Federal Judge Rules Against Poliquin In Ranked-Choice Challenge
A federal judge has ruled against U.S. Rep. Bruce Poliquin's legal challenge to Maine's ranked-choice voting system.
U.S. District Court Judge Lance Walker, a recent Trump appointee, rejected Poliquin's position that the ranked-choice system was unconstitutional, according to the Portland Press Herald.
In his decision, he said states have wide latitude to determine how to run their elections.
Democrat Jared Golden was declared the winner of the 2nd District congressional seat after a tabulation of the ranked choice votes. The race had to go to a second round of counting when none of the four candidates finished with a majority after a first round of counting on Election Day.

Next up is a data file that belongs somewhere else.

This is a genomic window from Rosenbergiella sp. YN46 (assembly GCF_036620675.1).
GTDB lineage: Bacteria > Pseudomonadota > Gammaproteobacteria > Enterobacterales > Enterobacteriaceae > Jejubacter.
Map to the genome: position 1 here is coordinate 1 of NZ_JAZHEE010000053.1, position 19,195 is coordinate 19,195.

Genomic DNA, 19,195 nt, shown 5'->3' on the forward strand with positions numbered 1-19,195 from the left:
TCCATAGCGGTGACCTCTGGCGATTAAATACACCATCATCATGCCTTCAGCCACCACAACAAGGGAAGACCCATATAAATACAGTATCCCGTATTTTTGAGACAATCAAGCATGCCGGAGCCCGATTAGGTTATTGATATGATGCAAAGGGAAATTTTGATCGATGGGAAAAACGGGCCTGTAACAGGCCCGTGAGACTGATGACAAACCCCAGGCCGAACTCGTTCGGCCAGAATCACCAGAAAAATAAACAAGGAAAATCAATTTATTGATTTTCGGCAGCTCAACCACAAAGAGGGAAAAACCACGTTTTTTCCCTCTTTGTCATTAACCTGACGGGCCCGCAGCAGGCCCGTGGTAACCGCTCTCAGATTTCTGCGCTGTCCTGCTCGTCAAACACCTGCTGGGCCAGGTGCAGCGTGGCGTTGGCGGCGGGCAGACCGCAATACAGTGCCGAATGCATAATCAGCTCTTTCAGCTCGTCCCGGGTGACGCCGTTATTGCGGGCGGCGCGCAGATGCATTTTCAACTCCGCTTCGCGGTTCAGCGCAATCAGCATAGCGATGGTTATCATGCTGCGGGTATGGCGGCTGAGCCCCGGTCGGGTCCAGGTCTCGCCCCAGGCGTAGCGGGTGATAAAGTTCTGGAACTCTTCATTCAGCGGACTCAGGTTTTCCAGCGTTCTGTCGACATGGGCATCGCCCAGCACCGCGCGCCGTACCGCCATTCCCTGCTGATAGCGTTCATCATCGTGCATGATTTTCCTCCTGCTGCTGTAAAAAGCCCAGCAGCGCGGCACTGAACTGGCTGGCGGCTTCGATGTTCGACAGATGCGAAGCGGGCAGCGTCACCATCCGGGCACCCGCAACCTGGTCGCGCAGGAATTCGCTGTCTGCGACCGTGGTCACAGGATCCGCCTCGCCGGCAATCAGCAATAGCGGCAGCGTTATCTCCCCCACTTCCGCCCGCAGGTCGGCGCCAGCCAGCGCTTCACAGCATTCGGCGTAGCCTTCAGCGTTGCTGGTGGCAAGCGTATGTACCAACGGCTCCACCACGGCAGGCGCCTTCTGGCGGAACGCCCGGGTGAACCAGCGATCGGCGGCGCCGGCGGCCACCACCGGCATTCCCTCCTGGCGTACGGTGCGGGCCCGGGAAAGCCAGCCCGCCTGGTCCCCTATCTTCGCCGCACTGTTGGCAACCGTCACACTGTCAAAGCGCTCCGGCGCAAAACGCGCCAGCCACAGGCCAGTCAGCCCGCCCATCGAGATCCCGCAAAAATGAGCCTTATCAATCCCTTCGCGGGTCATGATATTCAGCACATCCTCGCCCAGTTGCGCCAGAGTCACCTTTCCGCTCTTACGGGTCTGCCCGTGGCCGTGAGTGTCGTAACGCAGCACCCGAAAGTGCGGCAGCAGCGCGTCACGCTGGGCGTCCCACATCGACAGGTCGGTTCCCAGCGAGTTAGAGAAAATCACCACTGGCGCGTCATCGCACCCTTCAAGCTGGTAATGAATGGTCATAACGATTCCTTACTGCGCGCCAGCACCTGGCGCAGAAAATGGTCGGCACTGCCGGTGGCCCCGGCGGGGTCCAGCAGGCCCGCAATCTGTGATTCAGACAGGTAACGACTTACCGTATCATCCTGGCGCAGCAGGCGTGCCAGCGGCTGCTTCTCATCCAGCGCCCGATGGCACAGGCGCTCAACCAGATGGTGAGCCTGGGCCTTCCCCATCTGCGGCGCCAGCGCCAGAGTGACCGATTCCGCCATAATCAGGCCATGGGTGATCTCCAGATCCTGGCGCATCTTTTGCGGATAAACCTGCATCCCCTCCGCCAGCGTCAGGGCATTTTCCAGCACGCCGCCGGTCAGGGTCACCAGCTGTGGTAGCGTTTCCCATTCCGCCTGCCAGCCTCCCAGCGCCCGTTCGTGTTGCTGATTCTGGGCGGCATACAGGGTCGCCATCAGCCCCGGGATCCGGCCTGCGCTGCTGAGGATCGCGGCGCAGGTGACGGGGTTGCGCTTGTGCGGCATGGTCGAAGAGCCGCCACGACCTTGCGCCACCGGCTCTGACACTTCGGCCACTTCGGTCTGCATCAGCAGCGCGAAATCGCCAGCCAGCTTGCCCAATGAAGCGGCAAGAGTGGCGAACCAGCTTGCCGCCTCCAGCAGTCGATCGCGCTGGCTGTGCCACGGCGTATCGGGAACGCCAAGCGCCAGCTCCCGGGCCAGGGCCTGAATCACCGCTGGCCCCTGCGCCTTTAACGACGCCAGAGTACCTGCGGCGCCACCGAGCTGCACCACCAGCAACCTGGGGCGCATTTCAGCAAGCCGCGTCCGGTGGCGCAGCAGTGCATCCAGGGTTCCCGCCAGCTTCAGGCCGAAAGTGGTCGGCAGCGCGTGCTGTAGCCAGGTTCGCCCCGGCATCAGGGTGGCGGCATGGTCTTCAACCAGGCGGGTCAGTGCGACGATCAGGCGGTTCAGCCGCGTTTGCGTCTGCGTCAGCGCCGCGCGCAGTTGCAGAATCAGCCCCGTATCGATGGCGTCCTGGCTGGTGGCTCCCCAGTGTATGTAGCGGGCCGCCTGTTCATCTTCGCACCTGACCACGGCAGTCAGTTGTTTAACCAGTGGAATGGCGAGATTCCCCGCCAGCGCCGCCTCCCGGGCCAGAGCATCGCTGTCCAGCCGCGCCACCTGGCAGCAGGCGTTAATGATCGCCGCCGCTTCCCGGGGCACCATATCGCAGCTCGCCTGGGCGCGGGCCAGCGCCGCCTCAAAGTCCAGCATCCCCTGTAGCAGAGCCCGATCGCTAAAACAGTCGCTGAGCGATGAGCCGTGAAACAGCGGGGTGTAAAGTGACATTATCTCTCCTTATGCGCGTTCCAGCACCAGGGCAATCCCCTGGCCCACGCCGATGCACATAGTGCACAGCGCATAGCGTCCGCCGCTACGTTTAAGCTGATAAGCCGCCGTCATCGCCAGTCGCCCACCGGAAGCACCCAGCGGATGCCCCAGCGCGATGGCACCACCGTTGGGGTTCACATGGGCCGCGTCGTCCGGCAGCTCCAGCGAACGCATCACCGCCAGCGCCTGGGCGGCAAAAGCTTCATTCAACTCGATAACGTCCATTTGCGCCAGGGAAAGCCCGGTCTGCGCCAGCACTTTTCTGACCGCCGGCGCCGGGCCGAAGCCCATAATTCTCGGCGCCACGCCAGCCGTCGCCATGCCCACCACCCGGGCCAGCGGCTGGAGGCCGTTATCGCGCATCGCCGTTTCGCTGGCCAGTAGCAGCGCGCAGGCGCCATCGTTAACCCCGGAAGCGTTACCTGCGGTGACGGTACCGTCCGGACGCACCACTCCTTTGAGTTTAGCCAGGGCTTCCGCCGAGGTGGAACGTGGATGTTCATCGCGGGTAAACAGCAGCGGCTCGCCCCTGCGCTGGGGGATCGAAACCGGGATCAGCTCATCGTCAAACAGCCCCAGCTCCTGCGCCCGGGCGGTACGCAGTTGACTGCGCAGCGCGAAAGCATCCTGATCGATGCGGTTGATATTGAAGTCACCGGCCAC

In that second tabulation, Golden finished with roughly 3,500 more votes that Poliquin, the Republican incumbent.
Poliquin had asked the court to void the results of the ranked-choice vote and declare him the winner. While Poliquin did not achieve the 50-percent threshold in the first round of voting, he did finish with more votes than Golden.
Supporters of Maine's ranked-choice voting law applauded the decision.
"The Courts have again confirmed that nothing in Maine’s Ranked Choice Voting Law violates the U.S. Constitution,” said James Monteleone, attorney for the Committee for Ranked Choice Voting. “The Court conclusively defends the constitutionality of Ranked Choice Voting in an opinion that will stand up to any appeal."
Poliquin, or any of the other plaintiffs in the case, could appeal the decision.
A recount currently is underway in the race. Poliquin requested the recount, which is expected to take several more weeks to complete.